Maybe it didn’t buy all 27. The annual reports get a little fuzzy on the details, but they will be parked somewhere on the wharf looking as majestic as a row of ceramic lions and about as useful.

The total cost isn’t clear because the port isn’t telling us, but speculation puts the capital squandered at between $400m and $500m.

So, let’s understand what the board did. In order to reduce labour cost and, maybe, increase capacity on a business earning circa $200m in turnover, it committed to spending more than twice its annual revenue in capital expenditure, without exercising the appropriate level of governance and oversight.

“The business case presented to the board for the approval of the [automation] project was unsatisfactory … the key shortcomings of the business case were a lack of visibility, and testing of assumptions adopted, poor risk assessment, simplistic financial analysis…”

The automated straddlers and cranes at the Ports of Auckland

Supplied

The automated straddlers and cranes at the Ports of Auckland

This, and much more, comes from a review by experienced infrastructure executive Mark Binns who was brought in by the current board to understand what went wrong.

His report highlights repeated failures that, if they had occurred in a private firm, would have resulted in either an insolvency or a painful capital restructuring and, depending on the details, the directors being held to account personally for losses faced by the enterprise.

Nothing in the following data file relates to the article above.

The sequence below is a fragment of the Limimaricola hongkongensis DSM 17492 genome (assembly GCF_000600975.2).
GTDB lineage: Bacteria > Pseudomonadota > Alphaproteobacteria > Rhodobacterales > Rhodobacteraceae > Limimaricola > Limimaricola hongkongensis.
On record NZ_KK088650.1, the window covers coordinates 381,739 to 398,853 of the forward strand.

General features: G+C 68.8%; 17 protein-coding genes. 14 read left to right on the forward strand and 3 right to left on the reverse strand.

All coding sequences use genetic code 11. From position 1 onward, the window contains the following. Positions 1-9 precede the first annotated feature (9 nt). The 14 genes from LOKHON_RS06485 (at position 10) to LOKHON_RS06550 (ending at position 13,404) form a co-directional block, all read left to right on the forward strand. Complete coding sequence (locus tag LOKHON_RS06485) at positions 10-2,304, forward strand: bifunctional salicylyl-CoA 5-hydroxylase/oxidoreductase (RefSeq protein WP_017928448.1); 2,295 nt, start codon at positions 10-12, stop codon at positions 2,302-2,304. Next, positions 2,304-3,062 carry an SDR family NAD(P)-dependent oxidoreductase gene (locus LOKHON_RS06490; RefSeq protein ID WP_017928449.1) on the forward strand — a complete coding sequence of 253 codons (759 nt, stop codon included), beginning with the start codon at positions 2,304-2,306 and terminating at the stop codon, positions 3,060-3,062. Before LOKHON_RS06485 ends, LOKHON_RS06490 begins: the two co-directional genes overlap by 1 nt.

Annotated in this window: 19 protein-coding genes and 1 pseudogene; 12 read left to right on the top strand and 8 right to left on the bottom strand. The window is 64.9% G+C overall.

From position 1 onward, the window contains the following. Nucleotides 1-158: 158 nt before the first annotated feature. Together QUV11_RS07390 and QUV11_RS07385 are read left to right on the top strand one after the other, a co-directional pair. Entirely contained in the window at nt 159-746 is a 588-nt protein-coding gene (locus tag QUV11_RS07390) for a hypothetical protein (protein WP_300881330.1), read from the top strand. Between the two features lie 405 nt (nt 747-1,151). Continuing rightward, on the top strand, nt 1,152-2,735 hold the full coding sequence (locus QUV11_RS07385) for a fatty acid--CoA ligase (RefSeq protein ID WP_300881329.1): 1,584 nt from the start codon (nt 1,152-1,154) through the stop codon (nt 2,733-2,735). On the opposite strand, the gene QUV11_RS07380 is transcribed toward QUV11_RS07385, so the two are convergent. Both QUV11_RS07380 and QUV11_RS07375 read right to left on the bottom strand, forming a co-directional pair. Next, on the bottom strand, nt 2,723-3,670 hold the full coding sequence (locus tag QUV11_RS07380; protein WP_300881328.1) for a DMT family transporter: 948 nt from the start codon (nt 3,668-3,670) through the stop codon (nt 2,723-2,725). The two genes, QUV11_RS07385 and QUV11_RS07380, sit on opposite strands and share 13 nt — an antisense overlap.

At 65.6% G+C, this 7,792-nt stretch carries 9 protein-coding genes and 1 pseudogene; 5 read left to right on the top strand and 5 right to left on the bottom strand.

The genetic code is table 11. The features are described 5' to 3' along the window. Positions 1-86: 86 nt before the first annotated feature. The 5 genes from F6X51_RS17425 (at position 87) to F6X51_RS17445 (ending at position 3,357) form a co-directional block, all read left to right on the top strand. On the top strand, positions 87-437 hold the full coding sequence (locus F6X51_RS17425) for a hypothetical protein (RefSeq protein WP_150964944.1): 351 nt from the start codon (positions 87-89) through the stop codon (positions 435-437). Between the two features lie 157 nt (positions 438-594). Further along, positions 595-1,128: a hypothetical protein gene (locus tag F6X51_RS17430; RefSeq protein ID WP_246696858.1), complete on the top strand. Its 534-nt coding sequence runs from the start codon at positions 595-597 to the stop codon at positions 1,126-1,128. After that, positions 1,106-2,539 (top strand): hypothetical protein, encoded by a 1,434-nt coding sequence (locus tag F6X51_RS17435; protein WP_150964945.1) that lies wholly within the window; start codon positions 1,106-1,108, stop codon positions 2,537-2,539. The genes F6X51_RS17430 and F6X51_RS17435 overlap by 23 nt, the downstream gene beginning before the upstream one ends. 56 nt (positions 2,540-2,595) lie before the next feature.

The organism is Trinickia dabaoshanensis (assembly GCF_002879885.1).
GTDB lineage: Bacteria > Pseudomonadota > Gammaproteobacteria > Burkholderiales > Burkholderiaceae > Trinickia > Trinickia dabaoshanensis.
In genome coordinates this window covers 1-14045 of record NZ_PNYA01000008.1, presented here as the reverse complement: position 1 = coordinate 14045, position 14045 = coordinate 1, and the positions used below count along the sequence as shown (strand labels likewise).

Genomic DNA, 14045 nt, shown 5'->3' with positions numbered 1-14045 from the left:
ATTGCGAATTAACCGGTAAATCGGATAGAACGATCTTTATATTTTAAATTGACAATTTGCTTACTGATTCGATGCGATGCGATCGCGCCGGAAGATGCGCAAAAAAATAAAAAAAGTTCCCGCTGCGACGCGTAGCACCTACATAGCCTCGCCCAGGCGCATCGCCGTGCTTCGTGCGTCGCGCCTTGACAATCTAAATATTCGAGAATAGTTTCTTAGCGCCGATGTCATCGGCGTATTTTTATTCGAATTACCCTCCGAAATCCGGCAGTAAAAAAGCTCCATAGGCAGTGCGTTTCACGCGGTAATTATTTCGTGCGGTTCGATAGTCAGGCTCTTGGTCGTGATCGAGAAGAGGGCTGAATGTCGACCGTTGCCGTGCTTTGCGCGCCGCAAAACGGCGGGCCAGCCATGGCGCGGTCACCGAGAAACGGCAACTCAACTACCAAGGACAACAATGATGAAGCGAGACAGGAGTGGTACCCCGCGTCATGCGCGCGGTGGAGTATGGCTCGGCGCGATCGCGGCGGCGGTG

This will not happen. The ratepayers have lost as much as half a billion dollars and that is considered fine. No one cares. There will be no consequences. Half a billion is half Pharmac’s budget, to put into grim perspective the human scale of what has been squandered. It is about $300 per resident in the Super City.

It is a staggering loss, but even that does not capture how badly dysfunctional the port is.

According to it 2022 annual report, the port enjoys $265 million in revenue and earned a $27m profit, reduced as explained by the automation write-off, to a $10m loss after allowing for some re-valuation of property which made the final result look less awful.

However, the council, which owns the land, does not charge the port rent. Fifty-three hectares of the most valuable real estate in the country is going to be worth at least $2 billion in today’s money. Probably a lot more. Even a 5% return gets you $100m that the ports should be paying in lease costs.

Once you factor this in, the Ports of Auckland loses money every year and, once they incur the write-offs for the cranes, the port will be more than a blight on the landscape. It will be an open financial sore.

I have no view if the port should be moved or not. I think you need to own land in Ruakaka to have a strong opinion on this matter, but it is self-evident that the current governance model is broken and has been for far longer than a decade.

We know, through long and painful experience, that market provides a degree of discipline that those running a local council can never provide.

Perhaps we should try that; or just sell the cursed thing before any more harm is done. However, I am confident this will not happen, and I look forward to revisiting the topic in 2032.